Passing through Cheile Bicazului (part 2)

I realized something after I read through yesterday’s post on Cheile Bicazului a couple of times. I hadn’t included any photos of the actual mountain pass, which made my comments about how it was carved out of the rock seem a bit superfluous. That was an oversight that needed to be corrected.

This time, you’ll get to see what the road looks like. I have to confess I was too much in awe of those abrupt and incredibly tall walls on each side of me to notice the road very much. Maybe I’ll get my head out of the clouds the next time I visit the place. Till then, here’s what I’ve got.

This was taken before going into the pass. You can see the fog and bad weather hovering above the pass a few kilometers ahead. That’s Ligia walking toward me in the photo.

Walk toward me

After we entered the pass, my eyes kept wondering upwards toward those impossibly abrupt mountain faces. Not only were they almost vertical, some were even leaning inward. This very next photo reminds me of an impenetrable hold, or fort of medieval times.

Hold

It’s amazing how efficient trees are at finding places to grow! You wouldn’t think it possible, but those evergreens managed to find their ecological niche growing right on sheer rock!

Find a niche

I finally managed to get my eyes on the road for this next photo. It’s narrow all through the pass as it squeezes between the mountain peaks, and there are no lane markers. At strategic points along the road, you’ll find shops that sell various folk items such as earthen vessels, carved ladles and other kitchen utensils, sheepskin vests and coats, and other such things.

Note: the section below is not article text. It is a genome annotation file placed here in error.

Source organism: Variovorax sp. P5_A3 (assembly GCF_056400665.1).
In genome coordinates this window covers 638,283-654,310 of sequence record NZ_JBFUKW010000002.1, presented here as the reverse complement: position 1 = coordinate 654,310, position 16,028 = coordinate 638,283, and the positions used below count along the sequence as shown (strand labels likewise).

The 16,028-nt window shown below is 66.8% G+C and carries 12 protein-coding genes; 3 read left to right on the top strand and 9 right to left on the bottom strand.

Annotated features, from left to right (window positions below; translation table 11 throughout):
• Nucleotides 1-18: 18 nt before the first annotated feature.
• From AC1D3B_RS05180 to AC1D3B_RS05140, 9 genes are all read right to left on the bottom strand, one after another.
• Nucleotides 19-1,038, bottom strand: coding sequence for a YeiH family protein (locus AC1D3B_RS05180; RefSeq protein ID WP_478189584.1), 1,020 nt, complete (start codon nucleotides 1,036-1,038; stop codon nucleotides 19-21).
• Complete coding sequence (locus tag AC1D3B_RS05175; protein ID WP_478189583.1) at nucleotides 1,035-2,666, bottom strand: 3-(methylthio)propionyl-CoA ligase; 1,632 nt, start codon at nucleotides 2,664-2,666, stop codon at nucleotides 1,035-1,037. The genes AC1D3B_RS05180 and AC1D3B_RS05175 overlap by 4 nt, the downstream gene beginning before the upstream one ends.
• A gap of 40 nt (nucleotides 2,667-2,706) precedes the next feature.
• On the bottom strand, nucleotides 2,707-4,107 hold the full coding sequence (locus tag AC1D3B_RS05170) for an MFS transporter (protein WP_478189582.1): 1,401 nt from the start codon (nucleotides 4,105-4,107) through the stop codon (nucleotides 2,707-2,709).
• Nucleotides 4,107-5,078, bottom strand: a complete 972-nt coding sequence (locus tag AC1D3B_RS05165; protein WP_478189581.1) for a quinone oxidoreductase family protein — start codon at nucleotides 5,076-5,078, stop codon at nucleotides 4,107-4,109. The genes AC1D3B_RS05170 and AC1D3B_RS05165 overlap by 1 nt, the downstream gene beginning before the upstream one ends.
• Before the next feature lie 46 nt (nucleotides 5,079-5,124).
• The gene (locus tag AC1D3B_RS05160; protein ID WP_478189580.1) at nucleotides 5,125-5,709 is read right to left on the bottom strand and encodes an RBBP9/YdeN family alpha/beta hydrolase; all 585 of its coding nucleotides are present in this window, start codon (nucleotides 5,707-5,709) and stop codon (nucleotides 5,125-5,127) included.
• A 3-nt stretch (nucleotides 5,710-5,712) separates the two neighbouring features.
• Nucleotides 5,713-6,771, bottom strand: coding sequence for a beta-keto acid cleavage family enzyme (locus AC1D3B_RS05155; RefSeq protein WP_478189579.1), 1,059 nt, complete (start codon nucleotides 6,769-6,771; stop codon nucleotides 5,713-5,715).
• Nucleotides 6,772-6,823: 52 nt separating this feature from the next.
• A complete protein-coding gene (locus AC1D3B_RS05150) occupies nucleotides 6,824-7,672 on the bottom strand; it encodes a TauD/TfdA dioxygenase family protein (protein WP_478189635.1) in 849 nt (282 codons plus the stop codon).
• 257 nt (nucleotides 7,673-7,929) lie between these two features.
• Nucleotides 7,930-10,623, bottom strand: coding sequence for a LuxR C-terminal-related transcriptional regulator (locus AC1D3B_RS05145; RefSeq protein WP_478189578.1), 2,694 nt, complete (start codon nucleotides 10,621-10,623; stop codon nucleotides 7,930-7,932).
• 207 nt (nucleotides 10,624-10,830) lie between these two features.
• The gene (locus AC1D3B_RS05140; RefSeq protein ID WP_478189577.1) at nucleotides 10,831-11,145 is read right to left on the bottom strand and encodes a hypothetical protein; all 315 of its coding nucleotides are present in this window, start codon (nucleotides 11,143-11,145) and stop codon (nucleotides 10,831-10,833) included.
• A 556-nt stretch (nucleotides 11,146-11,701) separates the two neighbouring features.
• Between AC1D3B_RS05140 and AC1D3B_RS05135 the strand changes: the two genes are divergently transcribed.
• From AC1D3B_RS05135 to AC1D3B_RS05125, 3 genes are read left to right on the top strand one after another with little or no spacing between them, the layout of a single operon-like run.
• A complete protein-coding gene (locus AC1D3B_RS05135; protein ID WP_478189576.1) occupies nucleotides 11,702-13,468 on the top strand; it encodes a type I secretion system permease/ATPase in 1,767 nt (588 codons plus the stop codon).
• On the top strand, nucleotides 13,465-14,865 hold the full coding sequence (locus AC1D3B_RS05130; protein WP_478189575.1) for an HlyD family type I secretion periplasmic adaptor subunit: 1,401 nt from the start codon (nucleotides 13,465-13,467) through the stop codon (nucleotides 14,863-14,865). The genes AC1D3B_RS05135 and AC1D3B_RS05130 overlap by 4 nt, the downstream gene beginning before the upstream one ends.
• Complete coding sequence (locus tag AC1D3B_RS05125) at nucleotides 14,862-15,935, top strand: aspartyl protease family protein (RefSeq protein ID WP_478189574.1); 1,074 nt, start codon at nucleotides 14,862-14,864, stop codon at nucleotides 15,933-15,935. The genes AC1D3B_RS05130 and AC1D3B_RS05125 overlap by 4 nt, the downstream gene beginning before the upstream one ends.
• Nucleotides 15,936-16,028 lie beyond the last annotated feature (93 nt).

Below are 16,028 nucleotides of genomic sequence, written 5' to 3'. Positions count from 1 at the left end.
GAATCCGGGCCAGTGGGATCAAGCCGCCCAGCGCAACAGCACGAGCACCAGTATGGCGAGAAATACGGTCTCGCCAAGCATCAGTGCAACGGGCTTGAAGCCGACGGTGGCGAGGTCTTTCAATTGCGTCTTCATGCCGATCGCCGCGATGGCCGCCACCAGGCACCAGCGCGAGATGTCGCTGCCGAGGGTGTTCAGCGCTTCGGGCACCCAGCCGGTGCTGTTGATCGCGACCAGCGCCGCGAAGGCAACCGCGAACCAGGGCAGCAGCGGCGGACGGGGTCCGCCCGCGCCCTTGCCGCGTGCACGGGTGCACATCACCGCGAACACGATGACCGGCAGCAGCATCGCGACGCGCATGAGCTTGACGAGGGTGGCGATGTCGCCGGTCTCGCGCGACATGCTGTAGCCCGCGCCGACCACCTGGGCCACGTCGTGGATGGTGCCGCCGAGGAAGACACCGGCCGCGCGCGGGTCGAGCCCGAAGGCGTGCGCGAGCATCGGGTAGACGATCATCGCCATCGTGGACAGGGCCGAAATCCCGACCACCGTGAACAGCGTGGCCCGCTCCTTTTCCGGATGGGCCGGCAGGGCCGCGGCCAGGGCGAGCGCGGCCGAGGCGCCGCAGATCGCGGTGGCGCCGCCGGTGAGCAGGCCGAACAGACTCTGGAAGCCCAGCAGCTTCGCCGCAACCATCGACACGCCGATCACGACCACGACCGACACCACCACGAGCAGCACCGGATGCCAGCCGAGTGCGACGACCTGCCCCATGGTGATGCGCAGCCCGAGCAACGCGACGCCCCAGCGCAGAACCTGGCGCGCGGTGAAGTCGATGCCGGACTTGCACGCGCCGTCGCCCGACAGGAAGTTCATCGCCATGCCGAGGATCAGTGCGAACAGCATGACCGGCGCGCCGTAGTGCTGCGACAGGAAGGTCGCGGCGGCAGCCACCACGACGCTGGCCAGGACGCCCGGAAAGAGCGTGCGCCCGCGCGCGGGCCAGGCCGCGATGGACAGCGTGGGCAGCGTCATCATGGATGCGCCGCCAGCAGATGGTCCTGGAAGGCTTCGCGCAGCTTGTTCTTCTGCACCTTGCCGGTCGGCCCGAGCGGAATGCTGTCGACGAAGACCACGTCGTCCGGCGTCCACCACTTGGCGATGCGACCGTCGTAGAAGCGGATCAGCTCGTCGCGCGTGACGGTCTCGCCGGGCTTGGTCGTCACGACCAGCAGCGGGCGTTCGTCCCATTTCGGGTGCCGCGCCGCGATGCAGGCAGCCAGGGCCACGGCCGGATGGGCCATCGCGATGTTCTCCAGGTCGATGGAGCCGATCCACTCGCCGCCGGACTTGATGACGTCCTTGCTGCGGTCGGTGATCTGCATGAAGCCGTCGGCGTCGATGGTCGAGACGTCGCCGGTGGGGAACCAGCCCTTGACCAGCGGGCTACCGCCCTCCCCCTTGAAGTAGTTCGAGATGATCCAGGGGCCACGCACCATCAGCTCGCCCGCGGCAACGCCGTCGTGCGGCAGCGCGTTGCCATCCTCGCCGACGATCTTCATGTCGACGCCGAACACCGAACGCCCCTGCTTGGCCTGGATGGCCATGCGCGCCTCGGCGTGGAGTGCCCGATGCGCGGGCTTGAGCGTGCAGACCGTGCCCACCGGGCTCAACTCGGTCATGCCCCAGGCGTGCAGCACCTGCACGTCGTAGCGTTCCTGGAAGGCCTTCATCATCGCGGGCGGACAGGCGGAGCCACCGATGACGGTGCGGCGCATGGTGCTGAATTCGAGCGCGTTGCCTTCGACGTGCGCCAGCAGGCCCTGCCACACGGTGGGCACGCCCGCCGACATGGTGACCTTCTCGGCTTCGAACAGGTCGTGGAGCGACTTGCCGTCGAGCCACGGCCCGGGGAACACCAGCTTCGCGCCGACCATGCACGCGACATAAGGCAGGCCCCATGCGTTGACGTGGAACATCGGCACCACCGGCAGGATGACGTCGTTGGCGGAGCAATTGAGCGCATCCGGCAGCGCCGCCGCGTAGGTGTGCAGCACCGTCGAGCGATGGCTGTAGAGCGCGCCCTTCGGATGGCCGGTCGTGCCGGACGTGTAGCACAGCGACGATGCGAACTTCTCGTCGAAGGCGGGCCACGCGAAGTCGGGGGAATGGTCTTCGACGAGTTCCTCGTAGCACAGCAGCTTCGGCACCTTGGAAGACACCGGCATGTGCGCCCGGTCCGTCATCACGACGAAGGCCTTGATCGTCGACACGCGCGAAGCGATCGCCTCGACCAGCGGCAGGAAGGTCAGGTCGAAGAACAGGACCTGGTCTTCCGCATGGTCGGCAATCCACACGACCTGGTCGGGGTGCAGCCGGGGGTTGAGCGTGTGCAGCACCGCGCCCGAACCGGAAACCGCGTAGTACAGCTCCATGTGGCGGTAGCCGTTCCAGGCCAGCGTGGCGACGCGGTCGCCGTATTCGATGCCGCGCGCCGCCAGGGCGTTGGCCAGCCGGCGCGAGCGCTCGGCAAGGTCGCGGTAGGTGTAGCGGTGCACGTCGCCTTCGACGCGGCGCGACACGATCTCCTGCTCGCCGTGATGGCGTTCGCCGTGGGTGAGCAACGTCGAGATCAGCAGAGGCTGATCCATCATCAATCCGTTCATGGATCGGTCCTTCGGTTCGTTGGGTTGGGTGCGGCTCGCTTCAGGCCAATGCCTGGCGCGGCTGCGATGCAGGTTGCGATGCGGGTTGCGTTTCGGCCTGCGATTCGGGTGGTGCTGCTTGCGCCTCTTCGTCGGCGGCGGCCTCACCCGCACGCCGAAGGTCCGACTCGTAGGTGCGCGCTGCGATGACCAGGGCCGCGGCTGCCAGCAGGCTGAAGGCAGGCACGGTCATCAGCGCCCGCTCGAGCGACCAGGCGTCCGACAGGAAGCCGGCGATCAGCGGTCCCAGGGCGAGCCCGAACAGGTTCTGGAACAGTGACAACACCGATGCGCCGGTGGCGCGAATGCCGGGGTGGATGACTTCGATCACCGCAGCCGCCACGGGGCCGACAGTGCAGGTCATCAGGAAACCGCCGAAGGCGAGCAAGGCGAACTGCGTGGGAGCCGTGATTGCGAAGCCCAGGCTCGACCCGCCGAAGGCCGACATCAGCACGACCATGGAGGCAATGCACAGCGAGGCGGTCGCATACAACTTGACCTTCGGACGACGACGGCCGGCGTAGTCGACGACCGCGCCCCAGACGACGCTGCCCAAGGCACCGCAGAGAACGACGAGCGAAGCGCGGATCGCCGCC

Mountain shops

When I think of how they made the road, this photo comes to mind. Notice the deep cuts in the stone? It was by brute force alone they managed to get through that impregnable granite.

Deep cuts

This next photo will get across the sheer size of the stone walls surrounding the visitor. Those are fully grown evergreens sitting on top of that ridge!

Tall and taller

Remember the brook in yesterday’s post? That same happy little mountain brook has grown a little wider by the time I took this photo. It winds along through the pass, accompanying the road.

You’ve grown

I can’t resist showing that impressive wall of granite one more time.

Try climbing that

Once we made it through to the other side, the road widened, and we entered a village. Yes, that’s the very same brook shown above. Notice how high the stone walls are on either side? That bridge is also placed high for a good reason. Our happy little brook turns into a furious torrent when the snows melt every spring. The villagers need all the protection they can get to make sure they don’t get swept away with the water. It’s very possible that even that high wall doesn’t protect them enough, and their courtyards flood every once in a while.

On the other side

Cheile Bicazului is such a wonderful and photogenic place! I’ll do my best to return there with Ligia in the near future.